What would compel someone to go through this kind of hell just for piles of used books? A passion for books. For all kinds, types, years, genres. He has stated : “in this three-by-eight stand is the answer to every human question.”
He quotes everyone from Dante to Raymond Chandler and can pull out the most boring looking book, and convince a passerby that it holds beauty within. But the business has slowed down considerably lately, and not due to a bad economy. People are too involved within themselves, he feels. When someone walking down the street years ago appeared to be talking to themselves, it was an oddity and the person thought to be insane. Now with earphones and technology, everyone is talking to themselves and not paying a bit of attention to anything around them, including his books. Years ago certain titles would leap off the table within hours of being offered, now they sit there for days, and no one bothers looking. He makes far less than he used to each day, but still enough to live on frugally. From reading articles about him I’d bet even if he wasn’t making any money, he’s still find a way to sell books–or in his case, bestow knowledge upon others–because more than anything he enjoys giving a passerby a a gem pulled out of his stock, and conveying whatever knowledge and magic contained within. And that’s the mark or a true bookman!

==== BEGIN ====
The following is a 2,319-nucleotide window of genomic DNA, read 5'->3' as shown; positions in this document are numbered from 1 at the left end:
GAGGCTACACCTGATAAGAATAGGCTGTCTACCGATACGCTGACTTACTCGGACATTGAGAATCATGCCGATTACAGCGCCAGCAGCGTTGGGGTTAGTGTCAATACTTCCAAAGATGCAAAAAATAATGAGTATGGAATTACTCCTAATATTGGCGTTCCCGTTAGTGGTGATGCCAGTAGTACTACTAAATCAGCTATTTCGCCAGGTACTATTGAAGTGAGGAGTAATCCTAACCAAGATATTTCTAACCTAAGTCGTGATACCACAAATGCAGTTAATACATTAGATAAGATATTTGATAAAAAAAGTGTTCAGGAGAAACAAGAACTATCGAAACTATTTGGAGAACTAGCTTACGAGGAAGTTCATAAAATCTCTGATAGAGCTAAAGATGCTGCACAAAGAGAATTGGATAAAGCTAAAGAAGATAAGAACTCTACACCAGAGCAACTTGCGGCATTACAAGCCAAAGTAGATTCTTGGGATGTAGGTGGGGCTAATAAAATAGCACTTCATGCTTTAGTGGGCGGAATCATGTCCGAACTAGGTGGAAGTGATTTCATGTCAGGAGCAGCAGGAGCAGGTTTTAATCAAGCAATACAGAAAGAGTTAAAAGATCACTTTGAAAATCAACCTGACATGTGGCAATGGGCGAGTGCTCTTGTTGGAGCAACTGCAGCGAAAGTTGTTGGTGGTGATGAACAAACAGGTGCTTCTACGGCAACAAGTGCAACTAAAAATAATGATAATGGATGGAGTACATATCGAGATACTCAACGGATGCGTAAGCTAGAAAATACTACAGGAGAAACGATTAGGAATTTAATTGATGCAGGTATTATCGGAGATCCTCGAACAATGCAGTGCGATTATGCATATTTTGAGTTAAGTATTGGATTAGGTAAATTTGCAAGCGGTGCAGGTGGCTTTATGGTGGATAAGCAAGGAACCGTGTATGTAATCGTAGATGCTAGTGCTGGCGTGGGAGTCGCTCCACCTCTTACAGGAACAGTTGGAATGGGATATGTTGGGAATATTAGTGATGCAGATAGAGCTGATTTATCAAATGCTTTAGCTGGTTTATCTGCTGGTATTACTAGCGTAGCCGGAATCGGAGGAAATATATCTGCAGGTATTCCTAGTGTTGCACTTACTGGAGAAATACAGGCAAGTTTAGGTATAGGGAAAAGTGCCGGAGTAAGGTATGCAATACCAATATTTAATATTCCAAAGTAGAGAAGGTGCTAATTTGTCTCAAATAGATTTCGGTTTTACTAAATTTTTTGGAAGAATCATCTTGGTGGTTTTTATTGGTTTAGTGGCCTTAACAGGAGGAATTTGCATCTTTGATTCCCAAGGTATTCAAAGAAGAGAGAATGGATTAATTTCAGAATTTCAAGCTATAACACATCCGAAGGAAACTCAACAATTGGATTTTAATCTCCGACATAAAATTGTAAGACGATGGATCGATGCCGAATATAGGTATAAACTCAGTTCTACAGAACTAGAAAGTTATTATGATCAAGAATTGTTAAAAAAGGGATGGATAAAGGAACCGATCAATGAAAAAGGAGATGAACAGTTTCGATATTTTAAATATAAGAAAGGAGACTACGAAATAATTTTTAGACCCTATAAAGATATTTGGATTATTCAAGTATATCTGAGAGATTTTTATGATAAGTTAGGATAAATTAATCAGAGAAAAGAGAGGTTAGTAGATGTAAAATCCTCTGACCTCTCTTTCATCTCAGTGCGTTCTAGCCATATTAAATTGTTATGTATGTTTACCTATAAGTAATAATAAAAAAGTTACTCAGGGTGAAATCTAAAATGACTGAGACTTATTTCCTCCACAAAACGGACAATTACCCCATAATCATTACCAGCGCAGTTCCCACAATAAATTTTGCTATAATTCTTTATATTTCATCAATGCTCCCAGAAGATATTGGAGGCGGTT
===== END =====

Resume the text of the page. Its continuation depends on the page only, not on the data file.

To view the student film about Mr. Mysak go here:
Photo from the New York Times
2 thoughts on “A Passionate Bookseller–On The Sidewalks Of Manhattan”
“When someone walking down the street years ago appeared to be talking to themselves, it was an oddity and the person thought to be insane. Now with earphones and technology, everyone is talking to themselves and not paying a bit of attention to anything around them….”
Yeah, sure they’re supposedly talking to someone else, but they still look crazy to me.
I agree with P.J., I find this especially true when in he supermarket and see someone talking to a bag of potato chips, or worse yet, a box of Froot-Loops.
Years ago in New York I had the opportunity to meet a woman that had a shopping cart filled with books. This might work in a city where many people walk on the sidewalks due to their unwillingness to lose their parking space but in smaller towns, where it is easier to find parking, there are fewer people walking by. They will drive from one store, down the 3 blocks to the next and past the sidewalk vendor.
Too bad the t-shirts did not have a message on them that could be considered a form of ‘speech’.